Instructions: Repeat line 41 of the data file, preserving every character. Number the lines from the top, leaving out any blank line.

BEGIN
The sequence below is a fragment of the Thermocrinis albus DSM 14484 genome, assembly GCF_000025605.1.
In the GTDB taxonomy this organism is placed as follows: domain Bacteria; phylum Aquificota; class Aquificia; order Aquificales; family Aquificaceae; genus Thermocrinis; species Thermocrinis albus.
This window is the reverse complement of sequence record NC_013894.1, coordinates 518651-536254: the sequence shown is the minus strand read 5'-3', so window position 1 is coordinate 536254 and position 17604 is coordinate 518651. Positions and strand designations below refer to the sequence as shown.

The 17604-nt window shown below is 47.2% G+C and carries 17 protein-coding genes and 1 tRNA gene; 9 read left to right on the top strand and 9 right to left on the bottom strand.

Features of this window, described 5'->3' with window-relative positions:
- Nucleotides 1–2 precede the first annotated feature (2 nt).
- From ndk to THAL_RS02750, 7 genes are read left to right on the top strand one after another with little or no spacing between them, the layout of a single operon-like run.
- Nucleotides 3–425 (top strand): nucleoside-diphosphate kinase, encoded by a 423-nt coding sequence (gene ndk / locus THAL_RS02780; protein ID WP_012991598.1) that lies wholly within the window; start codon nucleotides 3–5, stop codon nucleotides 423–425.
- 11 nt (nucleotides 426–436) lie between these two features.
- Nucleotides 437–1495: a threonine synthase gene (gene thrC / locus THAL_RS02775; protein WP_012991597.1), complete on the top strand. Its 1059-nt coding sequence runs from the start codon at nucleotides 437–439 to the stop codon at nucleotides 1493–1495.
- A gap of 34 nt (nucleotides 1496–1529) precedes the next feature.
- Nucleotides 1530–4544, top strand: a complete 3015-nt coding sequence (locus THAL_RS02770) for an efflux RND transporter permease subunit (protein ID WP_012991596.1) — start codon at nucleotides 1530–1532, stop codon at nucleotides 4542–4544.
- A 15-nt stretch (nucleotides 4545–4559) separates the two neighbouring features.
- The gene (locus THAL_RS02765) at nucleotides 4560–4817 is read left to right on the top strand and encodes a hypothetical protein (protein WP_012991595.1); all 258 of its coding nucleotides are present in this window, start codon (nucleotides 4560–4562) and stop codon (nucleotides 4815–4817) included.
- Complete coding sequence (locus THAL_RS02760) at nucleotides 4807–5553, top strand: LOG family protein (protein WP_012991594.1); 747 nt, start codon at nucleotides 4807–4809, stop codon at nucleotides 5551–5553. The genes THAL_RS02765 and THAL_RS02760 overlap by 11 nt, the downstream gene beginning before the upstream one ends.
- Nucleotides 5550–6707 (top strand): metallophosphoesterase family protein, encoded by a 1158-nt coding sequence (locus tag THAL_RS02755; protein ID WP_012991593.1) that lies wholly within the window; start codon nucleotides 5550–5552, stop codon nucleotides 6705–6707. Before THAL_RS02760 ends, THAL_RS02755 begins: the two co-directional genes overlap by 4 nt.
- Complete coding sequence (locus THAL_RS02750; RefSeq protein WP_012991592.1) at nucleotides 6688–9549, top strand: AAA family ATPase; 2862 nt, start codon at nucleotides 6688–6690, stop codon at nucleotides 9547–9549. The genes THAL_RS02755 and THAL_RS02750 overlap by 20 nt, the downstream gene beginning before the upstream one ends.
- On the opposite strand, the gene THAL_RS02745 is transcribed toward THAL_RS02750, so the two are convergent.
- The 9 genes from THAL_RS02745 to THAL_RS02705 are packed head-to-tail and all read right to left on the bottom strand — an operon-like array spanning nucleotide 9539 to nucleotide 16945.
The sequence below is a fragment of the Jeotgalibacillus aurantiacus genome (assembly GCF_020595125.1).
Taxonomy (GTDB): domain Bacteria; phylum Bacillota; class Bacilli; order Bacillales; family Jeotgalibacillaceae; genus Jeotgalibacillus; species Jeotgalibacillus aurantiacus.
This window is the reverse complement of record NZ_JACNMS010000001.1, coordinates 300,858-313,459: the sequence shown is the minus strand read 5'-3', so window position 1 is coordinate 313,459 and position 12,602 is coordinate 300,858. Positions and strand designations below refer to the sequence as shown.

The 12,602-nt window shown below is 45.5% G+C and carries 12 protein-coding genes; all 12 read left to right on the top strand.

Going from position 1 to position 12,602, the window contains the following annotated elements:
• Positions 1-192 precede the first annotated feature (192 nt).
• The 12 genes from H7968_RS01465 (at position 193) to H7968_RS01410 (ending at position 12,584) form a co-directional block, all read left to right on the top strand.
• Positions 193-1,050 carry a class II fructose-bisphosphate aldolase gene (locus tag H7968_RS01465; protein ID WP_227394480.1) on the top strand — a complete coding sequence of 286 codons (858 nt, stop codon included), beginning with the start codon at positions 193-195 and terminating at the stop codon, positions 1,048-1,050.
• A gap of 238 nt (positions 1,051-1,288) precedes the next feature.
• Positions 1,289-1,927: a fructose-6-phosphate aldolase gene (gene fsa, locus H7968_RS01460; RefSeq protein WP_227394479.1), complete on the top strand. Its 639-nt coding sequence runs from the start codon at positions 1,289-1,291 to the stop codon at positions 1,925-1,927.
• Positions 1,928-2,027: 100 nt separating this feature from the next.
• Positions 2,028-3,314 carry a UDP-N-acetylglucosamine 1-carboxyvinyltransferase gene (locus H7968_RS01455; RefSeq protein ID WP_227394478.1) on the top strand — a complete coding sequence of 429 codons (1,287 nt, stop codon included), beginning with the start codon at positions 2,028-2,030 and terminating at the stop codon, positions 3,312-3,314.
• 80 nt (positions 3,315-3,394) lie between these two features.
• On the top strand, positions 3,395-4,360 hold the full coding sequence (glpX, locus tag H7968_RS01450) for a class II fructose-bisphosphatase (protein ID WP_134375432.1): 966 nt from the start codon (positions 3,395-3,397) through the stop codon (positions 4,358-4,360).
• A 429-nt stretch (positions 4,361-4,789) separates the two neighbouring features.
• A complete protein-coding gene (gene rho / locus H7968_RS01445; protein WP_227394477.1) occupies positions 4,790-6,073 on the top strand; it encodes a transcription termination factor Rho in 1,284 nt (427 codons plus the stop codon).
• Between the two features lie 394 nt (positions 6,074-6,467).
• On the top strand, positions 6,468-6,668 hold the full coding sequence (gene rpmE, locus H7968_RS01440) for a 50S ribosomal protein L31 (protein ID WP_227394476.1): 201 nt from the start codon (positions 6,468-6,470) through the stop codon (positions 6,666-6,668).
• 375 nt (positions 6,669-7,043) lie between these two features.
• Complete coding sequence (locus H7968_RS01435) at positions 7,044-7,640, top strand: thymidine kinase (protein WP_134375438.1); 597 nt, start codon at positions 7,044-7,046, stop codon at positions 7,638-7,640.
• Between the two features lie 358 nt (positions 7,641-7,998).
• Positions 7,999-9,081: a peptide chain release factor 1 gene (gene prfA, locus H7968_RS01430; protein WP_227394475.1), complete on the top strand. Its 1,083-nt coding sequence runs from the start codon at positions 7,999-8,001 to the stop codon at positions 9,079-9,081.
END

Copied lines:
• Positions 7,999-9,081: a peptide chain release factor 1 gene (gene prfA, locus H7968_RS01430; protein WP_227394475.1), complete on the top strand. Its 1,083-nt coding sequence runs from the start codon at positions 7,999-8,001 to the stop codon at positions 9,079-9,081.